The M660 delivers in great sound quality that matches or exceeds other gaming headsets in the $150 price range. The headset doesn’t come with any equalizing software which I feel was a missed opportunity for A4Tech. I found that the sound quality is bright and clear as is, but if you want the drivers to really shine, download a 3rd party equalizing software to make the lows and highs pop.
Without any equalizing options, the M660’s M.O.C.I driver technology and super-soft XXL ear cushions help isolate the sound to your audio receptacles. Although, I found at high volumes that there’s some sound leakage. This isn’t a problem in the serenity of your gaming laboratory, but you won’t be a great neighbor on a plane or library (if you do bring them out).
The M660’s microphone’s frequency response is good, but the mic will pick up background noises like the two co-workers chatting next to you or when someone creaks your door open. Since there isn’t any option to mute the microphone through the headset, this could be annoying to your friends with the mic picking up a lot of the background noise, so I’d recommend using push-to-talk in the voice communication program.
The Bloody M660 Chronometer headset provides superb sound quality out of the box at $150 MSRP. The build and sound quality are solid throughout the headset, boasting great mids and highs when listening to instrumental rock to upbeat dance music. I found that the lows didn’t produce as much thumping bass in synthesized rap music, but that can be fixed with 3rd-party equalizing software.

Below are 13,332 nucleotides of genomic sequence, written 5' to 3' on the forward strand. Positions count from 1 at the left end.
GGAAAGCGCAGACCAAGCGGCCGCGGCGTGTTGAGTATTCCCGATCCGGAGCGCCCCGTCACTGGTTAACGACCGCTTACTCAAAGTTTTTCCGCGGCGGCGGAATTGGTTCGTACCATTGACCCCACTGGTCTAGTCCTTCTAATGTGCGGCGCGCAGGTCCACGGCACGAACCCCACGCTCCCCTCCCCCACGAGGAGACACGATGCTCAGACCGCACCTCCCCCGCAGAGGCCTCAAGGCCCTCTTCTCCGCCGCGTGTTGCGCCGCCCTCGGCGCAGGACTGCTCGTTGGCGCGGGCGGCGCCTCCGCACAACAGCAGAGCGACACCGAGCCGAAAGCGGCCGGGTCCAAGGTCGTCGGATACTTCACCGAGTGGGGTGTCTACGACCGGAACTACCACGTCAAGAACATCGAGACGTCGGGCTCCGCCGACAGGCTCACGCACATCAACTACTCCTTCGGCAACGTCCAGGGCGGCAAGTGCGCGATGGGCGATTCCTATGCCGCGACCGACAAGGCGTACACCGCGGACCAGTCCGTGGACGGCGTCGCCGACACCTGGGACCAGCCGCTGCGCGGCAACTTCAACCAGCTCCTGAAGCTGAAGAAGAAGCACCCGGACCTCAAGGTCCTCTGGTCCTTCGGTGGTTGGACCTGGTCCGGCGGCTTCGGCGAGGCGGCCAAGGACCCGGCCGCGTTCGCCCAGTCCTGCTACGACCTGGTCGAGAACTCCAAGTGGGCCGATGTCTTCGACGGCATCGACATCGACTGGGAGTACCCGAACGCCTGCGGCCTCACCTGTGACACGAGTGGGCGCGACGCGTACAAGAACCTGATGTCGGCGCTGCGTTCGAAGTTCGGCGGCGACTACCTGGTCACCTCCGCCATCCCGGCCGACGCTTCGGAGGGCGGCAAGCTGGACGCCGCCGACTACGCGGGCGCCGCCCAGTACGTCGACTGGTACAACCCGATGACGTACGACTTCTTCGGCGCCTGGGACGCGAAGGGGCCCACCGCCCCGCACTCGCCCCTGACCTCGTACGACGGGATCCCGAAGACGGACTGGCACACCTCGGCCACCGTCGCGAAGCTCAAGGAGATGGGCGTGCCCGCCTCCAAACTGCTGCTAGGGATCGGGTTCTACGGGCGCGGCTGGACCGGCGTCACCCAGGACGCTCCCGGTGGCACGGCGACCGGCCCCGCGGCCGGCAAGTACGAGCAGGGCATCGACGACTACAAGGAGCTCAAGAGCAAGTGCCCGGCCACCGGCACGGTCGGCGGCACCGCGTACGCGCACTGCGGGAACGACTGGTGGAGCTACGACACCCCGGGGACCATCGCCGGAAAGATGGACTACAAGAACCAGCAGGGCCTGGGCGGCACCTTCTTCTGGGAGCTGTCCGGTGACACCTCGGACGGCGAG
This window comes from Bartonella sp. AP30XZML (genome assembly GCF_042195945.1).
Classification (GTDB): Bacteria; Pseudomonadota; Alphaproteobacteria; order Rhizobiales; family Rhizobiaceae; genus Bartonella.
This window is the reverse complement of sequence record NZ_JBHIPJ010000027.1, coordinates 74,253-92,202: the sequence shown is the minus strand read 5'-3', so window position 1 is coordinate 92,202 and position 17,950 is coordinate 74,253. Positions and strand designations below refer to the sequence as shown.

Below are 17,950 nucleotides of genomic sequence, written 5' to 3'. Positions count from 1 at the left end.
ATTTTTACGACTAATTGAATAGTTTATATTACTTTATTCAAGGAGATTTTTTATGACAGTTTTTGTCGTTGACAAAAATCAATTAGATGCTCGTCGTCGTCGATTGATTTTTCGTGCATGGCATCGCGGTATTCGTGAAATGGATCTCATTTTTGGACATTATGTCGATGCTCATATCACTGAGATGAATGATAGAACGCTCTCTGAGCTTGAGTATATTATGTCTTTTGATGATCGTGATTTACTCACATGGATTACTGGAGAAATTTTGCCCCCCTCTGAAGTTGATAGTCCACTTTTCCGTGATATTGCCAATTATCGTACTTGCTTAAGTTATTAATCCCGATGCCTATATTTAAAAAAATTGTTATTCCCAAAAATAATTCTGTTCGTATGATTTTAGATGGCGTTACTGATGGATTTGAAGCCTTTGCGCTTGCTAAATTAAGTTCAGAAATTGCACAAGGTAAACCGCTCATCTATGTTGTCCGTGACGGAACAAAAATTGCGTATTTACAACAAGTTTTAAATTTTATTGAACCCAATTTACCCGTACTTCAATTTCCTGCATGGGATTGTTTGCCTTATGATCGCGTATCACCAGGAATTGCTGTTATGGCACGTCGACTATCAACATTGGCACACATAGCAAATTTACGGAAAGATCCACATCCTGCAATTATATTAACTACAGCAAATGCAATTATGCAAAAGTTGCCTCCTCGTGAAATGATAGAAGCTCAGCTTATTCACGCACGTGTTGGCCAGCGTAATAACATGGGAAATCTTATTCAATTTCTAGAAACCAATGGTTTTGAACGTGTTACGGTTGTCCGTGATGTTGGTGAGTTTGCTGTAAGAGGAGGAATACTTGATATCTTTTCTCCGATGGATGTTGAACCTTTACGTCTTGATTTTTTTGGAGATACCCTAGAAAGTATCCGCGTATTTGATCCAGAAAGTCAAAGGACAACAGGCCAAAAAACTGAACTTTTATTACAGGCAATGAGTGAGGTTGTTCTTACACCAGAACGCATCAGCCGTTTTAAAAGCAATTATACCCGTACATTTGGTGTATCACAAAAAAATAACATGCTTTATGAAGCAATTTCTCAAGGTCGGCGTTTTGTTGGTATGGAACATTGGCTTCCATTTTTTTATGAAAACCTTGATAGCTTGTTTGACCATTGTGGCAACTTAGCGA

There are headsets that tout more features and higher sound quality, but they’ll also be in the $250 market or higher. At $150, the Bloody M660 Chronometer Gaming Headset provides clear sound that’s hardly matched at the price point.
One of my biggest problems with gaming headsets is the fit, especially when wearing glasses. Often times I get headaches from possibly losing circulation from gaming headsets without enough give for my large noggin, but I found the M660 to be very comfortable.
If you’re in the market for comfort, high quality sound, and a unique steampunk design in a gaming headset, look no further than the M660.
- Lightweight auto-adjusting headband for maximum comfort.
- Super-soft custom XXL protein leather ear cushions
- Volume control on the left side of headset.
- Built-in omnidirectional noise-cancelling microphone
- Durable flatline 48-core copper cables reduce interference and tangles
- USB adapter cable to power the orange LED lights in headset
- Split-end PC adapter cable to connect microphone and extend cable length
|Speaker Driver:||Φ40 mm|
|Impedance:||16 ± 20% Ω|
|Sensitivity:||102 dB ± 3 dB|
|Frequency Response:||20 Hz – 20 KHz|
|Mic Sensitivity:||– 45 dB|
|Mic Frequency Response:||75-16,000 Hz|
|Cable Material:||48-Core Copper Cable|
|Main Cable Plug Type:||3.5 mm Plug (Audio/Mic)|
|Main Cable Length:||120 cm|
|3.5 mm PC Adapter Cable Length:||100 cm|
|LED USB Cable Length:||100 cm|
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Bloody M660 Chronometer Gold/Orange headset– $74.99
Bloody M660 Chronometer Black/Red headset– $74.99